Rep. Doug Collins, R-Ga., and state GOP chair David Shafer wrote a letter to Georgia‘s Republican secretary of state, Brad Raffensperger, relaying concerns over the hasty and haphazard directives for a full hand recount of the Nov. 3 election results.
The recount, scheduled to begin Friday, was expected to be the largest ballot hand-count in US history, the Epoch Times reported.
Collins and Shafer commended Raffensperger for agreeing to it.
“However, the training and directives issued today do not comport with your stated goals yesterday and do not satisfy our concerns that gave rise to our request for a hand count in the first place,” they wrote.
As was the case in several other battleground states—albeit those with mostly Democrat election officials overseeing them—GOP poll watchers expressed alarm over efforts to prevent them from fully observing the process.
“During the initial vote tabulation, some counties placed ballot reviewers in multiple rooms and aggressively enforced arbitrary distancing restrictions that prevented poll watchers from effectively observing the tabulating process,” Collins and Shafer wrote.
“In other counties, poll watchers were not allowed an unobstructed view of the tabulating process,” they added.
After irregularities forced delays in counting, particularly in the urban and suburban districts surrounding Atlanta and Savannah, the unofficial results gave Democrat candidate Joe Biden an edge of about 15,000 votes over incumbent President Donald Trump.
“We are concerned that your directive today has replicated and aggravated these problems,” Collins and Shafer told Raffensperger.
GOP and campaign officials remained confident that a precise, audited tabulation would ultimately vindicate the Trump campaign, keeping open the path for an eventual victory in the Electoral College.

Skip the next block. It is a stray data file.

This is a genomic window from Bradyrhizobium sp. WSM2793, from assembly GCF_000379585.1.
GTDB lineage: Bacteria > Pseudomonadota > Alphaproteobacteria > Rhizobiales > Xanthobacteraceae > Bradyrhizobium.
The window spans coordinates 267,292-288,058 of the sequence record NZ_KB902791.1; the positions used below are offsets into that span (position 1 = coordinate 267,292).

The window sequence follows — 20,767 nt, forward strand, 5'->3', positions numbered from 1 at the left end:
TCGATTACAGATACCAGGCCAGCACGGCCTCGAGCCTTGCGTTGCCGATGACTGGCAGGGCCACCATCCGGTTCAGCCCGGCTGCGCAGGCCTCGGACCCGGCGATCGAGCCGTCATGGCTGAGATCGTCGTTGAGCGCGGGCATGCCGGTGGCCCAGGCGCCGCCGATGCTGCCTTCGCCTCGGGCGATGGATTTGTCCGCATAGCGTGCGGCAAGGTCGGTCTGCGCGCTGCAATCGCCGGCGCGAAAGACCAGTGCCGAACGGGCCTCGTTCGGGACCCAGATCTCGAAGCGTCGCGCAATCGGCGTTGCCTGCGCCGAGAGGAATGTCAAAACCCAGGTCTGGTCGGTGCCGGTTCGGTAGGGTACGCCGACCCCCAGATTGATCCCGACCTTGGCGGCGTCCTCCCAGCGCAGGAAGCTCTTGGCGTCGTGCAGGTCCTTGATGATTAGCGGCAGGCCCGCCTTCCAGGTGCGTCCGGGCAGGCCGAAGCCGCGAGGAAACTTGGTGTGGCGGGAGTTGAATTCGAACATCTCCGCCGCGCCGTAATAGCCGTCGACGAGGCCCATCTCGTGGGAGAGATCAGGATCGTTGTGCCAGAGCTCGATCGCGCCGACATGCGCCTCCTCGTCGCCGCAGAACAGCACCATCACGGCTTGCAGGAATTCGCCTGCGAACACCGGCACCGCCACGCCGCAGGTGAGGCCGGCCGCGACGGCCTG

But Collins and Shafer feared that the recount, if not properly implemented, would instead open a path for Democrats to engage in even more ballot-counting skulduggery that would effectively reinforce the disputed result.
“We do not believe that the protocols and procedures announced today will accomplish what we had requested in our letter or announced by your office yesterday,” they wrote in the letter on Thursday.
“Absent immediate revisions, the people of Georgia cannot have confidence that the hand count and audit were meaningful or delivered on the promised objectives,” they said.
Among the specific concerns they highlighted were:
- Inadequate reviews of the signatures on ballot applications and envelopes after noting that only 0.3% had been rejected in the initial count, down from 3.5% in 2018
- Meaningful access to the audit process by GOP election monitors, which the existing guidelines said would permit only one monitor per 10 auditors
- A deadline of 5 p.m. Friday for certifying the county election results from initial tabulations, even though the hand-recount was still expected to be underway
- Insufficient public notice of the recount and a request that Raffensperger delay it till Monday, allowing more time for observers to be trained and prepared
- Ensuring security of paper ballots—including their transport—and documenting the custody chain, which were only briefly addressed by the initial directives
Some, including GOP Sens. David Perdue and Kelly Loeffler, have called on Raffensperger to resign over the failures in his handling of the election.
But Raffensperger, elected in 2018 to fill the seat of incoming Gov. Brian Kemp, dismissed the criticism.
“The voters of Georgia hired me, and the voters will be the one to fire me,” he said. “As Secretary of State, I’ll continue to fight every day to ensure fair elections in Georgia, that every legal vote counts, and that illegal votes don’t count.”
Even after the presidential race is finalized, Georgia’s fraught political turmoil is just beginning.
Both the state’s US Senate seats are now facing a special election after neither race drew 50% or more of the votes.
Long eyed as a potential prize pickup, Democrat mega-donors have sunk untold amounts of dark money into their efforts to flip Georgia into the blue column.
Meanwhile, demographic changes due to an influx of blue-state refugees seeking a more favorable economic climate have continued to narrow the conservative margin of victory in the once solid-red state.
With the control of the Senate potentially hanging in the balance, left-wing operatives including former Democratic candidate Andrew Yang, former Vox propagandist Matthew Yglesias and New York Times columnist Thomas Friedman have recently been encouraging more Democrats to take up temporary residence in order to commit vote fraud in the runoff election.